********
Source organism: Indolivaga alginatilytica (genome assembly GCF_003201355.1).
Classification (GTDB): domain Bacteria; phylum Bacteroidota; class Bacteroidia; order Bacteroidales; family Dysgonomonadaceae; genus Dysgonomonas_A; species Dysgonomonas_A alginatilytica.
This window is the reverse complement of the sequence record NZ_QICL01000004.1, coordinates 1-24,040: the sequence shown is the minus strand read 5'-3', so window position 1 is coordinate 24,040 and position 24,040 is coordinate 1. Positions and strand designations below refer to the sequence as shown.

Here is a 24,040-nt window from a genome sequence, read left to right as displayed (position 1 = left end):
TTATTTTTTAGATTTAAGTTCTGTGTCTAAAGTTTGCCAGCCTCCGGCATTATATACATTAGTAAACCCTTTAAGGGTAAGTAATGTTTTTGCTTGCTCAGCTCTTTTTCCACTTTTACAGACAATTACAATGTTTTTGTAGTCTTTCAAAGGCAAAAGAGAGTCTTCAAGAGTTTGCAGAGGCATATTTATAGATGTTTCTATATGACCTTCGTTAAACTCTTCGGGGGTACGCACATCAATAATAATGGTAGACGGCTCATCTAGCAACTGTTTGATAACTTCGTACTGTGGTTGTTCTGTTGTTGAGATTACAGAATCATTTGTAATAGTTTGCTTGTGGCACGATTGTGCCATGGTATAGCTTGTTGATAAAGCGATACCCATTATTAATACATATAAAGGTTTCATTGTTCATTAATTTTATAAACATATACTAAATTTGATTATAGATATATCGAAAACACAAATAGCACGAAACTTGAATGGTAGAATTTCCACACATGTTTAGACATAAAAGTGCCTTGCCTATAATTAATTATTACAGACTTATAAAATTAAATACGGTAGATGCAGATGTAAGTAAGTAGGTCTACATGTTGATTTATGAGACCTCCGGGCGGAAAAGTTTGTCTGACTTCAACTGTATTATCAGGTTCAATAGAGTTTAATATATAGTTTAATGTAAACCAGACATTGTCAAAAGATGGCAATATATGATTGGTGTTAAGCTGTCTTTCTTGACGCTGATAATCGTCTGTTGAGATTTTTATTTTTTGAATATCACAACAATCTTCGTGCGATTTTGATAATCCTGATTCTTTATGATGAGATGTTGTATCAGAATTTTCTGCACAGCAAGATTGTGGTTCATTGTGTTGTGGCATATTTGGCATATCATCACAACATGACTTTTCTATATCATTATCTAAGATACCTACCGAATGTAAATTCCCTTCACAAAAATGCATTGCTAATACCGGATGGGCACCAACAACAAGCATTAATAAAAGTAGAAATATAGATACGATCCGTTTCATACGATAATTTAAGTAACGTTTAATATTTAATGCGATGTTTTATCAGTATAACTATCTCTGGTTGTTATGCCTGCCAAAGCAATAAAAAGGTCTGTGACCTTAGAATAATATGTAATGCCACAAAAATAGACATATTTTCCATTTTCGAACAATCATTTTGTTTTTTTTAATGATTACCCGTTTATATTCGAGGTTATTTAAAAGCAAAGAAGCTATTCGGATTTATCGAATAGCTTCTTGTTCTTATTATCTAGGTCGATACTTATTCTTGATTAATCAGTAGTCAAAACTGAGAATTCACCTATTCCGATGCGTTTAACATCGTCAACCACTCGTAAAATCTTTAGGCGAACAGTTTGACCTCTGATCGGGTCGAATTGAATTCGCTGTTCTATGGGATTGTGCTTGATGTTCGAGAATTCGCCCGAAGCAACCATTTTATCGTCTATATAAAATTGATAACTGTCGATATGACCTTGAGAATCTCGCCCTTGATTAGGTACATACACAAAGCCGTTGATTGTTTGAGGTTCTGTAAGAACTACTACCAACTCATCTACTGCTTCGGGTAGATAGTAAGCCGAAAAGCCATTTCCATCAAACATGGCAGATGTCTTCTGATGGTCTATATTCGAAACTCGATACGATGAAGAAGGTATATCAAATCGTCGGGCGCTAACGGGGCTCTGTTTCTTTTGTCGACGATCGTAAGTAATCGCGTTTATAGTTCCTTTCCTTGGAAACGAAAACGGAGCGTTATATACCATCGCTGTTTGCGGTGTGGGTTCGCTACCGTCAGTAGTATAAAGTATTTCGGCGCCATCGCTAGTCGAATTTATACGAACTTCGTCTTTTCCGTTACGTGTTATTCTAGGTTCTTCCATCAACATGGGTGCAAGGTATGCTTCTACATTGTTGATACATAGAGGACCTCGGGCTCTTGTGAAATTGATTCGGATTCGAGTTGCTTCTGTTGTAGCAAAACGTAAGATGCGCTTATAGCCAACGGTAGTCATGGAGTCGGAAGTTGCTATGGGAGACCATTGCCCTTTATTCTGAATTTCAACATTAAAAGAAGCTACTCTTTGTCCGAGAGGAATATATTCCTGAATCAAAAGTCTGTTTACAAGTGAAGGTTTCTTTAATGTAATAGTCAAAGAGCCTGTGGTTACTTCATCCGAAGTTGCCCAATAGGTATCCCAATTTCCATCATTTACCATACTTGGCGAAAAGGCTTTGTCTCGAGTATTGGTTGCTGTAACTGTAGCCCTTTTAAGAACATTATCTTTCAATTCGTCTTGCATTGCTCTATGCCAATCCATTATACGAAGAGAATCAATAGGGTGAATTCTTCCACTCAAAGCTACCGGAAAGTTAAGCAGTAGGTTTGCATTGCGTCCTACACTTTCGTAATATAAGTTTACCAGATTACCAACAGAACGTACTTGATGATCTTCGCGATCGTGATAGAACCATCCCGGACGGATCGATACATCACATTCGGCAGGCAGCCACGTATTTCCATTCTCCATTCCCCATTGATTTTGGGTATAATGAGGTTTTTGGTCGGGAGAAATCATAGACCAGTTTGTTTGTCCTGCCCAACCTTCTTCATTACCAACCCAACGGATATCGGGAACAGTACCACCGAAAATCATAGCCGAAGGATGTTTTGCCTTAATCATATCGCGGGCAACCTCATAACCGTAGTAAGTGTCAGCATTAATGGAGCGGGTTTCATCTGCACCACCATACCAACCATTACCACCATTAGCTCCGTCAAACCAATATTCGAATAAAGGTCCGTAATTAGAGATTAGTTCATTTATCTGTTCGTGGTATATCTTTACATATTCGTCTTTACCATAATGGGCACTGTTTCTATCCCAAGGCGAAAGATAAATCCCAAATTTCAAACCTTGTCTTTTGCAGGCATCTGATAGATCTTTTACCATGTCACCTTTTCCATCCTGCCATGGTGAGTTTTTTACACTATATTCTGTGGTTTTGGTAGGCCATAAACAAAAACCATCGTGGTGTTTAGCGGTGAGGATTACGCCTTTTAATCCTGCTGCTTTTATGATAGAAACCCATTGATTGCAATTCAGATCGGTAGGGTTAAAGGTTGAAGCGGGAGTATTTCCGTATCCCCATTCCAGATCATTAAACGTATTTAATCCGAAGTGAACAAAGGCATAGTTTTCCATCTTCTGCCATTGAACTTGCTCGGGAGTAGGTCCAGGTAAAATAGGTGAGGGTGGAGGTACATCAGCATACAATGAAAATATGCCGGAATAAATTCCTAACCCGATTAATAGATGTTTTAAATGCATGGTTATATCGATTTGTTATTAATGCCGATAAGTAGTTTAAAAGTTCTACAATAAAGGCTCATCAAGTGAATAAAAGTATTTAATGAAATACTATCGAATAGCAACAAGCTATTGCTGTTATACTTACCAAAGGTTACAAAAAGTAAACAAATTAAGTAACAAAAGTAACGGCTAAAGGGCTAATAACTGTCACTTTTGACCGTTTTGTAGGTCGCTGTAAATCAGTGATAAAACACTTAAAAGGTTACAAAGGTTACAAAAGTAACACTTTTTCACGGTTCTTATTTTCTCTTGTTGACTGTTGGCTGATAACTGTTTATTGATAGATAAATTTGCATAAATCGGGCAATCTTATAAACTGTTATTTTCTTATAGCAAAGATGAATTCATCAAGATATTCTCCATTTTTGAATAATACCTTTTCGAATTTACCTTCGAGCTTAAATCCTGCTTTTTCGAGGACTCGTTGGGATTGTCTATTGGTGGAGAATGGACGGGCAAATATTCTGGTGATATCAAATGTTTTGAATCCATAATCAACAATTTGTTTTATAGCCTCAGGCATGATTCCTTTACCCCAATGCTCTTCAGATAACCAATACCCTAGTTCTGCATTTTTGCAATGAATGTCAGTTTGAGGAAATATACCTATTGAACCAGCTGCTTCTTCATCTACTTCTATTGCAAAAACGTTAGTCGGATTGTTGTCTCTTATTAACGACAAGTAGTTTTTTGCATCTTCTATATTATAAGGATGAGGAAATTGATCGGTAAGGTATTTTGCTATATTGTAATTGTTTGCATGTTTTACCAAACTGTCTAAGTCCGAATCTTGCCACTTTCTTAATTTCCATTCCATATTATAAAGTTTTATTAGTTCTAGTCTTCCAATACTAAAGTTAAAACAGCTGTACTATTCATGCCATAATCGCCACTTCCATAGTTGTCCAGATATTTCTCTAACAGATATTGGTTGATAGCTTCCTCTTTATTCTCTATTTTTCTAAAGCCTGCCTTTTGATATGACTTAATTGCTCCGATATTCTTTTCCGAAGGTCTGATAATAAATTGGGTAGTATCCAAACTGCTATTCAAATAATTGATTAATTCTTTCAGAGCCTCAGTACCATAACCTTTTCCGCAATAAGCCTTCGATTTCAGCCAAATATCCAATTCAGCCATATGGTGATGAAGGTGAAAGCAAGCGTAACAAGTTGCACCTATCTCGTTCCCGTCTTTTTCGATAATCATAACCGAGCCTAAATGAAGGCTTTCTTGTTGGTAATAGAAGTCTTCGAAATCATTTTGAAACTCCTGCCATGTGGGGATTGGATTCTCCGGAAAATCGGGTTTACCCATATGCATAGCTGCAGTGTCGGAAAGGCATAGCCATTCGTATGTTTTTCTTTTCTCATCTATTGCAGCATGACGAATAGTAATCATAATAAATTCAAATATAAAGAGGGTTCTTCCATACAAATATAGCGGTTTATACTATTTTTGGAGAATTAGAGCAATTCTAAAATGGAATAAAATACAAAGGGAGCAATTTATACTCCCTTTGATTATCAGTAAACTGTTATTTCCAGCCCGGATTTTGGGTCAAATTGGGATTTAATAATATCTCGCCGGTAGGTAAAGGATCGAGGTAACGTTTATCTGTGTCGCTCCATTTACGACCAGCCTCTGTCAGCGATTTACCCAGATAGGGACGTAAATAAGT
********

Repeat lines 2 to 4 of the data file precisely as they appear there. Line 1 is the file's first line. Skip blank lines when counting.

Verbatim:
Classification (GTDB): domain Bacteria; phylum Bacteroidota; class Bacteroidia; order Bacteroidales; family Dysgonomonadaceae; genus Dysgonomonas_A; species Dysgonomonas_A alginatilytica.
This window is the reverse complement of the sequence record NZ_QICL01000004.1, coordinates 1-24,040: the sequence shown is the minus strand read 5'-3', so window position 1 is coordinate 24,040 and position 24,040 is coordinate 1. Positions and strand designations below refer to the sequence as shown.

Here is a 24,040-nt window from a genome sequence, read left to right as displayed (position 1 = left end):